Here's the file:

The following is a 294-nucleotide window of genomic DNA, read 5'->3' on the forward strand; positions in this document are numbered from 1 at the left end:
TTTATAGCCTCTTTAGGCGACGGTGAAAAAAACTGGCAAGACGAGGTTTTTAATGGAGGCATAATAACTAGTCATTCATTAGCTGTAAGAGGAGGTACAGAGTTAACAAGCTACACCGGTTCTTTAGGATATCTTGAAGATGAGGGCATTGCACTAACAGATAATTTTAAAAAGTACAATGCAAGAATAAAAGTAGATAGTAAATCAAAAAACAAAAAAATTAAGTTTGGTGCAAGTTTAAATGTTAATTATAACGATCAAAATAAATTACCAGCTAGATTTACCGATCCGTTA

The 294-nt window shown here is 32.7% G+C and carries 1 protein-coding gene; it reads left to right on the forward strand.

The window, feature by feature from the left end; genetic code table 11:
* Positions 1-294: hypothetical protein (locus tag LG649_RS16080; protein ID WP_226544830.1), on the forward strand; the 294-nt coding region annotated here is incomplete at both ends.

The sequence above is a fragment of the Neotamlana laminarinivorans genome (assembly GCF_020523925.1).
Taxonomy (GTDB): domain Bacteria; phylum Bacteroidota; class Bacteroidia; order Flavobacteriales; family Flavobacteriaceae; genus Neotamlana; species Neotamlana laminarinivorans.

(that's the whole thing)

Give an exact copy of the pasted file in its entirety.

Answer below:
The following is a 294-nucleotide window of genomic DNA, read 5'->3' on the forward strand; positions in this document are numbered from 1 at the left end:
TTTATAGCCTCTTTAGGCGACGGTGAAAAAAACTGGCAAGACGAGGTTTTTAATGGAGGCATAATAACTAGTCATTCATTAGCTGTAAGAGGAGGTACAGAGTTAACAAGCTACACCGGTTCTTTAGGATATCTTGAAGATGAGGGCATTGCACTAACAGATAATTTTAAAAAGTACAATGCAAGAATAAAAGTAGATAGTAAATCAAAAAACAAAAAAATTAAGTTTGGTGCAAGTTTAAATGTTAATTATAACGATCAAAATAAATTACCAGCTAGATTTACCGATCCGTTA

The 294-nt window shown here is 32.7% G+C and carries 1 protein-coding gene; it reads left to right on the forward strand.

The window, feature by feature from the left end; genetic code table 11:
* Positions 1-294: hypothetical protein (locus tag LG649_RS16080; protein ID WP_226544830.1), on the forward strand; the 294-nt coding region annotated here is incomplete at both ends.

The sequence above is a fragment of the Neotamlana laminarinivorans genome (assembly GCF_020523925.1).
Taxonomy (GTDB): domain Bacteria; phylum Bacteroidota; class Bacteroidia; order Flavobacteriales; family Flavobacteriaceae; genus Neotamlana; species Neotamlana laminarinivorans.